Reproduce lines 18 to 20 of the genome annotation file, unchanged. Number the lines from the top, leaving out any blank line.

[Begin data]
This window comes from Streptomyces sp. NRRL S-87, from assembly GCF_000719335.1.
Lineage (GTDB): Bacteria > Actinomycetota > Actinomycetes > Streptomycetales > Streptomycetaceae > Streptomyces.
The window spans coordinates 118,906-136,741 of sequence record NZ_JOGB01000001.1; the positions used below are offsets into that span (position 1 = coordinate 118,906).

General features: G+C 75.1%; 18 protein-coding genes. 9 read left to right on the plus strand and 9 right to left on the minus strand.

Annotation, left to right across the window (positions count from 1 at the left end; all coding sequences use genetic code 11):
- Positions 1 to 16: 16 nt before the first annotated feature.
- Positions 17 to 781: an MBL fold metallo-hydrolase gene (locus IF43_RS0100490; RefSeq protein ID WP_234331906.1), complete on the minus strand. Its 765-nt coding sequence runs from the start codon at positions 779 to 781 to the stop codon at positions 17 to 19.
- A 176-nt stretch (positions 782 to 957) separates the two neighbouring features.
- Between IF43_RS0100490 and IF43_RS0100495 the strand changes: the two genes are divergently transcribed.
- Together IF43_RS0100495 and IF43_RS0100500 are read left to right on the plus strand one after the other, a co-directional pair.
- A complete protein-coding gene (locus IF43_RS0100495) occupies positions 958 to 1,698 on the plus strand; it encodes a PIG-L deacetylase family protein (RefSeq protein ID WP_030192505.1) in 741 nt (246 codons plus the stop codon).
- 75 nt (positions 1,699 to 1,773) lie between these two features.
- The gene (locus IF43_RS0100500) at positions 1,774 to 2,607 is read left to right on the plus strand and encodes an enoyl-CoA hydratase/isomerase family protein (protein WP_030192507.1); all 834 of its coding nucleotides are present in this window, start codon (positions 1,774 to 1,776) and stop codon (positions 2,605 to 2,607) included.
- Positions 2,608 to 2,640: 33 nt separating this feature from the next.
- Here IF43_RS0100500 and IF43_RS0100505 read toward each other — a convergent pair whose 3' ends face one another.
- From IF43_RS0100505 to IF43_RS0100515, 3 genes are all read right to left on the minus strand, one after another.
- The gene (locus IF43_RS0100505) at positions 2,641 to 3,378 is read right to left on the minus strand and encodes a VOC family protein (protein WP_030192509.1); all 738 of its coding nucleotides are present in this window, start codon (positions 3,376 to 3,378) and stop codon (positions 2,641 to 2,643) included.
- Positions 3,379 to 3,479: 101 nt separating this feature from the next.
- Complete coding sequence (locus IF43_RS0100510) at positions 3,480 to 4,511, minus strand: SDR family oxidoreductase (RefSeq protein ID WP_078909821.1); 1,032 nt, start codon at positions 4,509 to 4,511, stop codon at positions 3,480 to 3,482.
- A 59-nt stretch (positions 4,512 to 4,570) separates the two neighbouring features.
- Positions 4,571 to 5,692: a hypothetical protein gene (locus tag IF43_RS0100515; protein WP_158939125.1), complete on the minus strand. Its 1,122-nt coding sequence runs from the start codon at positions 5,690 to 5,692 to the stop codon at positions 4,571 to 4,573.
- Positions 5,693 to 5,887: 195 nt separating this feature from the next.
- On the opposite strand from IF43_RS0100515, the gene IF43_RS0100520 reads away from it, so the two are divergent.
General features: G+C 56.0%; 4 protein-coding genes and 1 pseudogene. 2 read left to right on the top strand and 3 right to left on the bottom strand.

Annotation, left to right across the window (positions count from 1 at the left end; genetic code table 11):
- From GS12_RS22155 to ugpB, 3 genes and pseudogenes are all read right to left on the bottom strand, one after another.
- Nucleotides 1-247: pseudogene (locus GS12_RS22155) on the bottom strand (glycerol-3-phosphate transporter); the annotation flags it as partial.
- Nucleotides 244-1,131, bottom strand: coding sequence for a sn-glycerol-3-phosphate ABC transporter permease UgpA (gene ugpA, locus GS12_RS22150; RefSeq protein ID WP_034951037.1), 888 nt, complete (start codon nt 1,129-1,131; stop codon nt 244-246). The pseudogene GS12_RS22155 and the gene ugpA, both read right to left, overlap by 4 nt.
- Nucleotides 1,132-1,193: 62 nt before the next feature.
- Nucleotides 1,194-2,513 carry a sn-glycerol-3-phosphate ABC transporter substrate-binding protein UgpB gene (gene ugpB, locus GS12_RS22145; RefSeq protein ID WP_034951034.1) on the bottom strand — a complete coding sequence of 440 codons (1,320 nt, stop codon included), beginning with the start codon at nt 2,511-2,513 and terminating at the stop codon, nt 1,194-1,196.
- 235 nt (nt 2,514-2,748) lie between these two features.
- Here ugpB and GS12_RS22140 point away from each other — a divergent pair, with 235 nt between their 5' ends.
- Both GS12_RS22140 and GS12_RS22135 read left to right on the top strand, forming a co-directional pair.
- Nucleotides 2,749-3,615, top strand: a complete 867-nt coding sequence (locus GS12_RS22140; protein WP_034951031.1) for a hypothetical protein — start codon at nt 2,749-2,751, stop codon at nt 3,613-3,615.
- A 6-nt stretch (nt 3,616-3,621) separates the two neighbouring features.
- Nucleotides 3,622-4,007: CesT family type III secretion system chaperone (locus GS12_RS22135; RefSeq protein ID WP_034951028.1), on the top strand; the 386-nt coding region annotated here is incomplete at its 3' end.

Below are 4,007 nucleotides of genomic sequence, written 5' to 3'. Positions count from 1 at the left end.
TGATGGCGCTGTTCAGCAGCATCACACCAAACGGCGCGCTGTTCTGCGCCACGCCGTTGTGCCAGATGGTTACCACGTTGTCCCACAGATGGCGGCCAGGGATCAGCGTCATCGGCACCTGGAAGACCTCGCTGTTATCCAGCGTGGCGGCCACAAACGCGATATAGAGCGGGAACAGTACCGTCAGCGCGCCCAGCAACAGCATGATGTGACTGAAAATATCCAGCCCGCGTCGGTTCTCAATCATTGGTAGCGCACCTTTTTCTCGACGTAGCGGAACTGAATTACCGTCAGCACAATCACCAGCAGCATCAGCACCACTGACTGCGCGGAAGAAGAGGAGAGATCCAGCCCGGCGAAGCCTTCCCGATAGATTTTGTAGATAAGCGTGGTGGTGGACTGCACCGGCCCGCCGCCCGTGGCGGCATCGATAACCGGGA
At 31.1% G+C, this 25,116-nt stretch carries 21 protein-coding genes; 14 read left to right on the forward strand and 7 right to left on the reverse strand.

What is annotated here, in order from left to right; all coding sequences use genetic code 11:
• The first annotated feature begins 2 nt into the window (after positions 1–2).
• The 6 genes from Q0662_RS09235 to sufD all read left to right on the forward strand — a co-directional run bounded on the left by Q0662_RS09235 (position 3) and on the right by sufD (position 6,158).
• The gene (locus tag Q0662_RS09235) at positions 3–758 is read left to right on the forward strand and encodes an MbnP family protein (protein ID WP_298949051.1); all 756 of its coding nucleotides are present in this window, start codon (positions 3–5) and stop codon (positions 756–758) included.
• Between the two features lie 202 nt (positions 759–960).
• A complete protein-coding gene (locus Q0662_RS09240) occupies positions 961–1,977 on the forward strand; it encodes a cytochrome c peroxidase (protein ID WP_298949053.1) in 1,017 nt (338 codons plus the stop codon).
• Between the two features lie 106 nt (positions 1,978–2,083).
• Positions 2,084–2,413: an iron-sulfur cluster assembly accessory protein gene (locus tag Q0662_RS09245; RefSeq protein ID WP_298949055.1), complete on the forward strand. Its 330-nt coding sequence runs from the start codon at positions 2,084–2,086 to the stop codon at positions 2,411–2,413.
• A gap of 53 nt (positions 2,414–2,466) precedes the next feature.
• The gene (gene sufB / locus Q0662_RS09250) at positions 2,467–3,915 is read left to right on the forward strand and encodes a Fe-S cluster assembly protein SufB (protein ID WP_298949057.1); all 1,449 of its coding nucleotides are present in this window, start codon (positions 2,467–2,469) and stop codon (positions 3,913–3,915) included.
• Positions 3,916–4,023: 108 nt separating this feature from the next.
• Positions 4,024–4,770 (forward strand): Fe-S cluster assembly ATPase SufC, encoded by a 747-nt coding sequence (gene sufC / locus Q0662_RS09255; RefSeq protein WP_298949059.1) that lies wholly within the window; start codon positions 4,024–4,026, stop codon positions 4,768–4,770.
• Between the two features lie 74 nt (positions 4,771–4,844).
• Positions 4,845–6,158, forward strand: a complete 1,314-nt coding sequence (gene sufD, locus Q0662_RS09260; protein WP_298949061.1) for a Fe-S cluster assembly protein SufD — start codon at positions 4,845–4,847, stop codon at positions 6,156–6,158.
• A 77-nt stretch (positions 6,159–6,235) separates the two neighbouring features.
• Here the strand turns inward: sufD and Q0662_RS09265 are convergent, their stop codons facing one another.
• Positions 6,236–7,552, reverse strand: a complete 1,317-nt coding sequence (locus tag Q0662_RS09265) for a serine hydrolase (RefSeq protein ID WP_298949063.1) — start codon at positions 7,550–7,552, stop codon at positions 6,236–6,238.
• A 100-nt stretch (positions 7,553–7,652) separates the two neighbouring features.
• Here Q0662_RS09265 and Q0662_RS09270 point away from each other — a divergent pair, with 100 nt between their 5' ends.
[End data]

- Positions 3,379 to 3,479: 101 nt separating this feature from the next.
- Complete coding sequence (locus IF43_RS0100510) at positions 3,480 to 4,511, minus strand: SDR family oxidoreductase (RefSeq protein ID WP_078909821.1); 1,032 nt, start codon at positions 4,509 to 4,511, stop codon at positions 3,480 to 3,482.
- A 59-nt stretch (positions 4,512 to 4,570) separates the two neighbouring features.